A bill that would prevent Indiana utilities from shutting down coal-fired power plants without state permission was approved by a House panel on Wednesday, despite widespread opposition from business, environmental, utility, ratepayer and social justice groups.
The Republican-controlled House Utilities Committee voted 9-4, along party lines, in favor of House Bill 1414, which would prohibit utilities from shutting down plants without approval from state regulators.
Coal accounts for more than 60% of the state’s electricity generation, but several large Indiana utilities are planning to shut down thousands of megawatts of coal-fired generating capacity in favor of cleaner or cheaper fuel sources in coming years.
The bill’s sponsor Rep. Ed Soliday, R-Valparaiso, said coal mines around the nation are closing at an alarming rate, putting the reliability and stability of the electricity sector in question. In 2010, Indiana had 26 active coal-burning power units. By 2016, it had just 13. U.S. coal consumption is now at its lowest point in 40 years, and at least six major coal companies have gone bankrupt since 2015.
That is happening as utilities are shifting to cleaner, cheaper sources of fuel to generate electricity, including natural gas and renewables such as wind and power.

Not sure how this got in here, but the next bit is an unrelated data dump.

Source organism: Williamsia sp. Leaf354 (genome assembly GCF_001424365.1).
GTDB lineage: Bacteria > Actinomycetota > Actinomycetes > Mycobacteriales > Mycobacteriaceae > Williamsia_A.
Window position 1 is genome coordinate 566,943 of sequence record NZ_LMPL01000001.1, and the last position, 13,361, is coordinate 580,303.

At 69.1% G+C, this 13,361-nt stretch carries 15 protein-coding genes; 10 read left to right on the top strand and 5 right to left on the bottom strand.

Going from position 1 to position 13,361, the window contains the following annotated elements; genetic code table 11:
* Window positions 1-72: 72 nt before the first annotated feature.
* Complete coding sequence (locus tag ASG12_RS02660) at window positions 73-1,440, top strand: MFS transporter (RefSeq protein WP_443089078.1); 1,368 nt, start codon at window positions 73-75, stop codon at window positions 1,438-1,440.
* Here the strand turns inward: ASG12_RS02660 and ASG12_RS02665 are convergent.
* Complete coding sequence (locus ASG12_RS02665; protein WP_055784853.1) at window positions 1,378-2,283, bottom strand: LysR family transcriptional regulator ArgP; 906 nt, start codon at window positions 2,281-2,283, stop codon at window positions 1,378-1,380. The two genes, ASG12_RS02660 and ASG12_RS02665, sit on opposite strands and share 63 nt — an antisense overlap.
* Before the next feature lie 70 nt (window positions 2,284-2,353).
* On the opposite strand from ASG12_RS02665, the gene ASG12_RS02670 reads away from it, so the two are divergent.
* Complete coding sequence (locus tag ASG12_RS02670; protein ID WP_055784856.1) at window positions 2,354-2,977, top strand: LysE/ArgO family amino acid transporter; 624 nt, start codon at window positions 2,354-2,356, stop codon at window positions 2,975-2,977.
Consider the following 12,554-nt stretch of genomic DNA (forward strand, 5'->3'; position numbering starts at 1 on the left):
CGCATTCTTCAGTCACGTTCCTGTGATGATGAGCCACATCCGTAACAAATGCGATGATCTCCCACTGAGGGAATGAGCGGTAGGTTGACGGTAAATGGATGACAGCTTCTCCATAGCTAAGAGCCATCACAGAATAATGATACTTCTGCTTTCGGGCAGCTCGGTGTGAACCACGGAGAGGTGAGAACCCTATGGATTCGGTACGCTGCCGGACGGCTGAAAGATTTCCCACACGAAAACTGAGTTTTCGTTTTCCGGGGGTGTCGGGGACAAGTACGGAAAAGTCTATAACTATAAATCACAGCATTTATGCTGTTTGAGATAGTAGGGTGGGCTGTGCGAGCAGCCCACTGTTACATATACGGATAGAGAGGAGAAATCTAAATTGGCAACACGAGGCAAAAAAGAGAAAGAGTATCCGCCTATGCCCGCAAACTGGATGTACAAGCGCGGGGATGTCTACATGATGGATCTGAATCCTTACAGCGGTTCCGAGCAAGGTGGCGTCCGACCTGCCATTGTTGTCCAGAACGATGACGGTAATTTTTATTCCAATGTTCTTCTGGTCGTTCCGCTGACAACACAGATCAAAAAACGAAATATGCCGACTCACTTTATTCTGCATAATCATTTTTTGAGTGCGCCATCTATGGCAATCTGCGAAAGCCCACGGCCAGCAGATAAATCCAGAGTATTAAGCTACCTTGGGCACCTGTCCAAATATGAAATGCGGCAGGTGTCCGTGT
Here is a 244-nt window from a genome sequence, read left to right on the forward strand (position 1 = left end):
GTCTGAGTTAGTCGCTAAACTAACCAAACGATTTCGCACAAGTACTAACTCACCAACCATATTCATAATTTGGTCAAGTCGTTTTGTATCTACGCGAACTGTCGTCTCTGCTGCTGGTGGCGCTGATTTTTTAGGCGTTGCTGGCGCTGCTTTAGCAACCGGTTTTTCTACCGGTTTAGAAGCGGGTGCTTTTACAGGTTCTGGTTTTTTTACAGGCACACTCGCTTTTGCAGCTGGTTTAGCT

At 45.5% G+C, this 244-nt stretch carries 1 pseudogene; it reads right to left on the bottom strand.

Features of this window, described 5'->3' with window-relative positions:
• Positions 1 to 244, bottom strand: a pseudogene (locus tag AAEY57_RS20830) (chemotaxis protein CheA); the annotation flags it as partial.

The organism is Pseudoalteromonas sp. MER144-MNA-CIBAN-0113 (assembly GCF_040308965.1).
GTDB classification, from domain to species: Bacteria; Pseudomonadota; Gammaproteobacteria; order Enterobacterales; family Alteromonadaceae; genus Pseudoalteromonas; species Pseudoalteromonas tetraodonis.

Soliday said policymakers need time to study how to adjust during a time of sweeping transformation. “It is not a bill to bail out the coal industry until the second coming,” he said.
Under an amendment approved by the committee, the bill will expire under a sunset date of July 1, 2021. In the meantime, Soliday said, a statewide energy task force, which has been meeting for the past year, can make recommendations on how to grapple with energy generation and consumption.
But opponents said the bill will interfere with market forces, including cheaper costs of fuel and the falling costs of green technology.
During a hearing that stretched for nearly four hours, more than 30 witnesses testified against the bill. The bill’s only supporters in the audience appeared to be from the coal industry.
Opponents included the Indiana Energy Association, which represents large utilities; the Hoosier Environmental Council; the Indiana Chamber of Commerce; industrial customers; the NAACP; Citizens Action Coalition and several other groups and individuals.
Rep. Matt Pierce, D-Bloomington, said the coal industry is trying to manufacture a crisis for Indiana customers. He acknowledged that the coal-mining industry is in distress, but said Indiana customers should not have to prop it up.
“There is no fire bell ringing in the night,” he said.